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I am looking to replace a java string value as follows. below code is not working.

        cleanInst.replaceAll("[<i>]", "");
        cleanInst.replaceAll("[</i>]", "");
        cleanInst.replaceAll("[//]", "/");
        cleanInst.replaceAll("[\bPhysics Dept.\b]", "Physics Department");
        cleanInst.replaceAll("[\b/n\b]", ";");
        cleanInst.replaceAll("[\bDEPT\b]", "The Department");
        cleanInst.replaceAll("[\bDEPT.\b]", "The Department");
        cleanInst.replaceAll("[\bThe Dept.\b]", "The Department");
        cleanInst.replaceAll("[\bthe dept.\b]", "The Department");
        cleanInst.replaceAll("[\bThe Dept\b]", "The Department");
        cleanInst.replaceAll("[\bthe dept\b]", "The Department");
        cleanInst.replaceAll("[\bDept.\b]", "The Department");
        cleanInst.replaceAll("[\bdept.\b]", "The Department");
        cleanInst.replaceAll("[\bdept\b]", "The Department");

What is the easiest way to achieve the above replace?

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what do you mean by not working? –  StinePike May 31 '13 at 21:13
Remove the square brackets ([ and ]). These are for character classes. If something else is not working, you'll need to be more specific. –  iamnotmaynard May 31 '13 at 21:15
Are you aware of what a character class is in a regex? regex.info –  fge May 31 '13 at 21:15
Strings are immutable. –  SLaks May 31 '13 at 21:15
and Ignore Case modifier would work for a lot of the dept replaces –  Isaac May 31 '13 at 21:20

3 Answers 3

cleanInst.replaceAll("[<i>]", "");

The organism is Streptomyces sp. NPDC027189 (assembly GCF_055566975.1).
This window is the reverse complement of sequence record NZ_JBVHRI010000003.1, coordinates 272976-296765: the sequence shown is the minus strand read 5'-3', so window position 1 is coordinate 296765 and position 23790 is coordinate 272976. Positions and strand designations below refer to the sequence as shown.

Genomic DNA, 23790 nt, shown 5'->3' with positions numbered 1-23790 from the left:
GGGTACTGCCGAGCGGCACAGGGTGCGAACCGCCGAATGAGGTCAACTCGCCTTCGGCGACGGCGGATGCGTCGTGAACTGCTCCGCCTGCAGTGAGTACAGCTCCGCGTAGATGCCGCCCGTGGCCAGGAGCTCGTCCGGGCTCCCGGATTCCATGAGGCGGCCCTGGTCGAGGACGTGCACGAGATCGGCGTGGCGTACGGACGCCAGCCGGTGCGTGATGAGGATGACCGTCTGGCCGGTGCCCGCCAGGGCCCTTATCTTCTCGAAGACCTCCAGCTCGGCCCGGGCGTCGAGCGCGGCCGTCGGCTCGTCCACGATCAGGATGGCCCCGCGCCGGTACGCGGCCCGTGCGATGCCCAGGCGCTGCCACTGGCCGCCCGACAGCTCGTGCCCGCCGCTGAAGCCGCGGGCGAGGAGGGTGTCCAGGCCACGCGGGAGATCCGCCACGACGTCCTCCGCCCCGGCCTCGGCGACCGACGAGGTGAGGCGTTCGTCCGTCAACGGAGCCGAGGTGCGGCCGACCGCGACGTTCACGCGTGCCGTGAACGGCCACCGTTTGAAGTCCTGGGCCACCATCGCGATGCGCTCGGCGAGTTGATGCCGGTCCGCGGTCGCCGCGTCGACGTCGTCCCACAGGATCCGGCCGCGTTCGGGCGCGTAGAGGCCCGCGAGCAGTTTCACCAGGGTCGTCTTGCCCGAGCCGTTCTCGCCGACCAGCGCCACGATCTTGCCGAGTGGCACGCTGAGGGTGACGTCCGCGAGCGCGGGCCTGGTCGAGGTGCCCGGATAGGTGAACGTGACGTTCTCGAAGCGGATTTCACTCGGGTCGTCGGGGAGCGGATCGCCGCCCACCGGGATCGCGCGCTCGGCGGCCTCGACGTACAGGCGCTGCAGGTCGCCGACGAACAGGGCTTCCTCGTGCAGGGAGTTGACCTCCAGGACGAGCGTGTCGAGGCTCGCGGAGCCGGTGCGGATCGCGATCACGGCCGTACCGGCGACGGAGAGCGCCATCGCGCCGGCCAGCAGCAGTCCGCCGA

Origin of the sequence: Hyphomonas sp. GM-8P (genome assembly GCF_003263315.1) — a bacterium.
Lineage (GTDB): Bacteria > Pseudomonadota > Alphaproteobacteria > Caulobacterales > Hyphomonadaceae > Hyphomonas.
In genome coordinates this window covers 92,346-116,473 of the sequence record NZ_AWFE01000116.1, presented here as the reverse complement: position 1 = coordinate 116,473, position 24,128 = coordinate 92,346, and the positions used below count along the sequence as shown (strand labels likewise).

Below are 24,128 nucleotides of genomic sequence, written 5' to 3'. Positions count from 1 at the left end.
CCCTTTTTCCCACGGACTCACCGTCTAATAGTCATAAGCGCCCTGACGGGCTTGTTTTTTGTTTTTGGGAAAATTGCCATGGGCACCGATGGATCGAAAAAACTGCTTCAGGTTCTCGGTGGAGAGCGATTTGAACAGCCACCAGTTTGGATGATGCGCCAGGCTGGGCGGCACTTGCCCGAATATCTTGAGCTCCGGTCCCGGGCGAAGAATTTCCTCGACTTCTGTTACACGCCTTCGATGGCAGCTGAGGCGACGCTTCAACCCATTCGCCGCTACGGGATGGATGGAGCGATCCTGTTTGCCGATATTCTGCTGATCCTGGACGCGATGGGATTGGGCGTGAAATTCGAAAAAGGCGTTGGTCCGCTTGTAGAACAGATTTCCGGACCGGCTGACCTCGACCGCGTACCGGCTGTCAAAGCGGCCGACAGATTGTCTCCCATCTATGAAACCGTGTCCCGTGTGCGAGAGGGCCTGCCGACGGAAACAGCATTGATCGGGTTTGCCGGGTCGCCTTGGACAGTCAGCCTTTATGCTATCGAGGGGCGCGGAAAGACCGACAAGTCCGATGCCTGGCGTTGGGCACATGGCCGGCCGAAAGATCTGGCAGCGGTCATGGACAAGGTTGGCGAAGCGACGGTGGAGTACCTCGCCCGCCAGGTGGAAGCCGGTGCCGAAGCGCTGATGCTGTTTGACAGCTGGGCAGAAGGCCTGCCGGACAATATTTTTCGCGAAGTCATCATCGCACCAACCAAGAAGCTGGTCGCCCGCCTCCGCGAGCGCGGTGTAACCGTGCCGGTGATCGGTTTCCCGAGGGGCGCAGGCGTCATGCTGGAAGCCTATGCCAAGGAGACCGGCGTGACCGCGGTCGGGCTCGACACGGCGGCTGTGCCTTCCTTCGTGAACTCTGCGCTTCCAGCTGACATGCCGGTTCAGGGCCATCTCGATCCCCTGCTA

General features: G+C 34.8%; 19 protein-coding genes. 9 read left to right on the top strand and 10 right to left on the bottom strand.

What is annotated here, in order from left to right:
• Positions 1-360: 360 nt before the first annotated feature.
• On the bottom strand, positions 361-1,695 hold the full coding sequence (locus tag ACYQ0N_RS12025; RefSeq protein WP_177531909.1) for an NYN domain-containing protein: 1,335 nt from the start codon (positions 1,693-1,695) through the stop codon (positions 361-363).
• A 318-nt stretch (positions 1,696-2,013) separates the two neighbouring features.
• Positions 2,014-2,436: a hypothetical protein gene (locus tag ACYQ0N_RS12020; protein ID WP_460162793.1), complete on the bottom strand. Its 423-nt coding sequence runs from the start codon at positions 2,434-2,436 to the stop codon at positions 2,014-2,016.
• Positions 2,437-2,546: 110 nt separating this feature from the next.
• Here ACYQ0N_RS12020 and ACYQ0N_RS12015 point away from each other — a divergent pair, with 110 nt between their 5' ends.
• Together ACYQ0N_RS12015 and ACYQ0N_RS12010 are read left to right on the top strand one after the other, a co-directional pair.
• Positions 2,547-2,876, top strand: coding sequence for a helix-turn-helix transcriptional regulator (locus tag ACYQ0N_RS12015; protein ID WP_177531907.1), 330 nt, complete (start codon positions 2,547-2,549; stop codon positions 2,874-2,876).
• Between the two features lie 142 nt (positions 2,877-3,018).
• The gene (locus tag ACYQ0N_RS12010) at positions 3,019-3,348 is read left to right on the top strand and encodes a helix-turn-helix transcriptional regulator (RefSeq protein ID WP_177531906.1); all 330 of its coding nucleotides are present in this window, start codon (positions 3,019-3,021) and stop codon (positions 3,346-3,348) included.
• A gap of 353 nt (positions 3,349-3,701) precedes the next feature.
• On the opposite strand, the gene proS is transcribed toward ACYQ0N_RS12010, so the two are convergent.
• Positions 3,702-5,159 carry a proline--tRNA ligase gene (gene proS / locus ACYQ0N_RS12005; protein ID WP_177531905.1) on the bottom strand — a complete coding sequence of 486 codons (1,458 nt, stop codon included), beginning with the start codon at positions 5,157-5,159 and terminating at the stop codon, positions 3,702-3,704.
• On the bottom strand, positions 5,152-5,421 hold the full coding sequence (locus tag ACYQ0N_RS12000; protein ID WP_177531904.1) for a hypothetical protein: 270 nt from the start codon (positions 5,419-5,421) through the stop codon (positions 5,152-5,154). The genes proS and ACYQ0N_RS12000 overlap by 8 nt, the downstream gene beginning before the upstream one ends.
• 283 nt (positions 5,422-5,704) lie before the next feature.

should be:

cleanInst = cleanInst.replaceAll("[<i>]", "");

since String class is immutable and doesn't change its internal state, i.e. replaceAll() returns a new instance that's different from cleanInst.

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I think this is far from being the problem here... –  fge May 31 '13 at 21:15
@fge ... but it is one of them... –  iamnotmaynard May 31 '13 at 21:16

You should read a basic regular expressions tutorial.

Until then, what you tried to do can be done like this:

cleanInst = cleanInst.replace("//", "/");
cleanInst = cleanInst.replaceAll("</?i>", "");
cleanInst = cleanInst.replaceAll("/n\\b", ";")
cleanInst = cleanInst.replaceAll("\\bPhysics Dept\\.", "Physics Department");
cleanInst = cleanInst.replaceAll("(?i)\\b(?:the )?dept\\b\\.?", "The Department");

You could probably chain all those replace operations (but I don't know the proper Java syntax for this).

About the word boundaries: \b usually only makes sense directly before or after an alphanumeric character.

For example, \b/n\b will only match /n if it's directly preceded by an alphanumeric character and followed by a non-alphanumeric character, so it matches "a/n!" but not "foo /n bar".

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+1 your answer is pretty good, but why the non-capturing group for "the "? Is it just "performance"? Cos IMHO readability drops more than performance increases. Btw I suspect /n is meant to be \n –  Bohemian May 31 '13 at 21:52
I'm just used to doing it like this. I never use capturing parentheses unless I want to capture a group. I agree that there's tension between stating one's intentions clearly and readability. –  Tim Pietzcker May 31 '13 at 21:57

If it is a function that continuously you are using, there is a problem. Each regular expression is compiled again for each call. It is best to create them as constants. You could have something like this.

private static final Pattern[] patterns = {
    // Others

private static final String[] replacements = {
    // Others

public static String cleanString(String str) {
    for (int i = 0; i < patterns.length; i++) {
        str = patterns[i].matcher(str).replaceAll(replacements[i]);
    return str;
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